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McJunk hazardous items There are standard household items that may contain hazardous materials that are not safe to dispose of in the usual household garbage. The reason is due to their harmful properties. Not everything goes to the household garbage, and everyone in the house should keep this in mind. Some of these things have instructions on how to dispose of safely, but if you are not sure of how to dispose of an item, you should consult Wake County Government Environmental Services Office webpage to be on the safe side. Don’t take a risk knowing whatever you are disposing of might cause harm to others.

Some of the items you shouldn’t just dispose of with the normal household garbage include:-


All batteries should have their terminals or exposed metal parts of lithium taped with clear plastic tape. The rechargeable batteries include

  • Lead acid gel. Used in wheelchairs, golf carts and sometimes toys.
  • Lithium-ion. Used in handheld devices such as mobile phones, laptops, and others.
  • Nickel Cadmium. Power tools, medical equipment, and computers have these.
  • Nickel Metal Hydride- These are found in rechargeable household batteries such as poly wrapped cell packs, AAA, AA, C, 9 and 12-volt packs, etc.

The non-rechargeable batteries include:

  • Carbon Zinc and Alkaline – household batteries such as button cells, AAA, AA, etc.
  • Silver Oxide – these are found in cameras and hearing aids.
  • Zinc Air – watches, hearing aid, etc.
  • Vehicle batteries found in automobiles like boats, outdoor power equipment, motorcycles, and boats contain lead acid, and they should also be disposed of properly.  All retailers of lead-acid batteries are required to accept old batteries in exchange for new ones.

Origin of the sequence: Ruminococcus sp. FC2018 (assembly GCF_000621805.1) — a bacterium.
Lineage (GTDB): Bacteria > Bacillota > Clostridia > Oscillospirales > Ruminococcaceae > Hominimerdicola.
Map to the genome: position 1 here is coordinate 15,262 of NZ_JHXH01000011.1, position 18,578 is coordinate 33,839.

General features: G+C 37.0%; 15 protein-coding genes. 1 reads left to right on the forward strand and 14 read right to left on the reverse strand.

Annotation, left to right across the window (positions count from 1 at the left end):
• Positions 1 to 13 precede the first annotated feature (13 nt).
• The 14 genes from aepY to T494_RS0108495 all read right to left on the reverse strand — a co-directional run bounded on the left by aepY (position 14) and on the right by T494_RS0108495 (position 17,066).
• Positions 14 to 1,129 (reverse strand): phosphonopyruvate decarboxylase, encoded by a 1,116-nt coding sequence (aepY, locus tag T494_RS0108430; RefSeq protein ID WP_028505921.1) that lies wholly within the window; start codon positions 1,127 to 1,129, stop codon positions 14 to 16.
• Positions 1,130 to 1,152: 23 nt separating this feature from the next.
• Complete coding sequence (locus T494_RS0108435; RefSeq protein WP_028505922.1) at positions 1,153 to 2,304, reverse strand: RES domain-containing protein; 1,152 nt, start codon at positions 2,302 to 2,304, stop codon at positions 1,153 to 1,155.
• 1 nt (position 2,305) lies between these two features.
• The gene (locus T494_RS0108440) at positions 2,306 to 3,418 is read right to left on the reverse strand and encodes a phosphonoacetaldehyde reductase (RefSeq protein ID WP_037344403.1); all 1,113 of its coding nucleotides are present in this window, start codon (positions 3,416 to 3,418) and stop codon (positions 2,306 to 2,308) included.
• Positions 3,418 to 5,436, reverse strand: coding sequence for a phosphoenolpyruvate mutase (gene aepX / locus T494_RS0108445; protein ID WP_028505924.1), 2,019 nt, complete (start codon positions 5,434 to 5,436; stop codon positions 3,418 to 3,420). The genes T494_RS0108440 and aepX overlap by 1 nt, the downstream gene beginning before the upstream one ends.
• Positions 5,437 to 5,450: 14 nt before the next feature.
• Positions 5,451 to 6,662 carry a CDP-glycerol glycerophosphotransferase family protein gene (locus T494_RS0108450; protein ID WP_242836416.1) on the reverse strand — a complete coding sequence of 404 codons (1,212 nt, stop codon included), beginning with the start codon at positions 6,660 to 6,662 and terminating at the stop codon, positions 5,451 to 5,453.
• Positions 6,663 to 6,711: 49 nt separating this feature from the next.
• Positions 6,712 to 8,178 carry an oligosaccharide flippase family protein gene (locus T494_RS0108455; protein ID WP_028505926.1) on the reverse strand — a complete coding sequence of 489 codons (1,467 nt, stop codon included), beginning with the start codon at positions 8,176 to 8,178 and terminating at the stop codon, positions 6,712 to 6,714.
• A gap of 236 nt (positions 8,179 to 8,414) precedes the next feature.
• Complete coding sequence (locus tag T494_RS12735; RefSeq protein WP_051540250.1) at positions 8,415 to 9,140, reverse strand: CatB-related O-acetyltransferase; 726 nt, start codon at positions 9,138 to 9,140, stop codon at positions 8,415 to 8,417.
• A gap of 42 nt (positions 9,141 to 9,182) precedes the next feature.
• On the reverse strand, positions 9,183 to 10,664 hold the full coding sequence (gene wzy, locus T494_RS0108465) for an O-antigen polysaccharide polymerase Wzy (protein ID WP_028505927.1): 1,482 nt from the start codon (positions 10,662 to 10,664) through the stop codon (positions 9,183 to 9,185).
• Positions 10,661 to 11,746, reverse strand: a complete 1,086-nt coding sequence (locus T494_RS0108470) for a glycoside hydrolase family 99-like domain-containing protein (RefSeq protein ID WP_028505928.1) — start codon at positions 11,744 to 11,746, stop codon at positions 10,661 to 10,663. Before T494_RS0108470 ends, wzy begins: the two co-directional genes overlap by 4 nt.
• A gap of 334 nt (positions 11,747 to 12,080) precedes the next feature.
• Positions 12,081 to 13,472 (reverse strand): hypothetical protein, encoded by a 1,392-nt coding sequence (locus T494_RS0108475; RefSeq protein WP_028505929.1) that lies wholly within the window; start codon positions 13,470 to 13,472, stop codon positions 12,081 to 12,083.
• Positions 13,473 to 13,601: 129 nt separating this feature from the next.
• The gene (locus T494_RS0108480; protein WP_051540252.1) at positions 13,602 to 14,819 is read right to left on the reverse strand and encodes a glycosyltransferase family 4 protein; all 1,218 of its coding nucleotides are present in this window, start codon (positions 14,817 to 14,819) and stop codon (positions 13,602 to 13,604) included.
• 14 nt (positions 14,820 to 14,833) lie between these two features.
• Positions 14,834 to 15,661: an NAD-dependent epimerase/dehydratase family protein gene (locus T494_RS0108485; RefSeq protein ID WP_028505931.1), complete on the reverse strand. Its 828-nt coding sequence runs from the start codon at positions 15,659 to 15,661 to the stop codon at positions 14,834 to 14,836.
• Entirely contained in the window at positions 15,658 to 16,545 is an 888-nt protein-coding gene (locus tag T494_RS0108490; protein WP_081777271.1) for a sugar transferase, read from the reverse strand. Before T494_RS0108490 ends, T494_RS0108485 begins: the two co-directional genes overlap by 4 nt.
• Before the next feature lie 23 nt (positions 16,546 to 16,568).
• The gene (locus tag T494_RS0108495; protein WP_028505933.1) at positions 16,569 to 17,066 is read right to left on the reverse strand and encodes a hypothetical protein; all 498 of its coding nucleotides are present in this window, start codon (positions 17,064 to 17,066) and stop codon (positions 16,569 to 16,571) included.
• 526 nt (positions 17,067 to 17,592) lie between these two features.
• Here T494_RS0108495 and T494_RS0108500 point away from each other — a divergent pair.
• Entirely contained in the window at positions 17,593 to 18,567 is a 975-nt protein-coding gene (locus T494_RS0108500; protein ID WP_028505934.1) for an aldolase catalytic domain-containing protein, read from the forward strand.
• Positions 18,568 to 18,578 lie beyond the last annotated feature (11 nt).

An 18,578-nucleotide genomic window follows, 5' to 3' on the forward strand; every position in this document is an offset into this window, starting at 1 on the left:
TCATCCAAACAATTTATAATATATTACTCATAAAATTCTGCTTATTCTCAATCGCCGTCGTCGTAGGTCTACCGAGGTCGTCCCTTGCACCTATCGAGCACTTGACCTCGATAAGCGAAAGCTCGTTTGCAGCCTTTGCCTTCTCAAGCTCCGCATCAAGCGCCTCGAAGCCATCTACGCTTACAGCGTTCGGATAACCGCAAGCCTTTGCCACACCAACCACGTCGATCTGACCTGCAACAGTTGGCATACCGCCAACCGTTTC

Latex paint (can be limited per customer)

Flammables. These include kerosene, lighter fluid, fuel oil, and gasoline. For these, put them in a sealed container that you are willing to leave at the site of disposal.

Other acceptable items include:

  • Poisons
  • Solvents
  • Fluorescent light bulbs both tubes and compact
  • Oil-based paints
  • Thinners
  • Stains
  • Finishes
  • Pesticides
  • Mercury thermometers
  • Wood preservatives
  • Propane Tanks

There are other items which cannot be disposed of by just anyone without approval from law enforcement like ammunition.

Radioactive materials, hoverboards, medical and other infectious waste should not be disposed of without consulting law enforcement or other government branches responsible for safe disposal of these items. Things like smoke detectors also contain small amounts of radioactive materials so they should not be destroyed or disposed of, but they should be taken back to the manufacturer or contact the NC Radiation Protection.

Be informed and do extensive research before you go ahead and dispose of some items in your house.

For more information on disposing of hazardous items you can contact McJunk at 919-850-4377.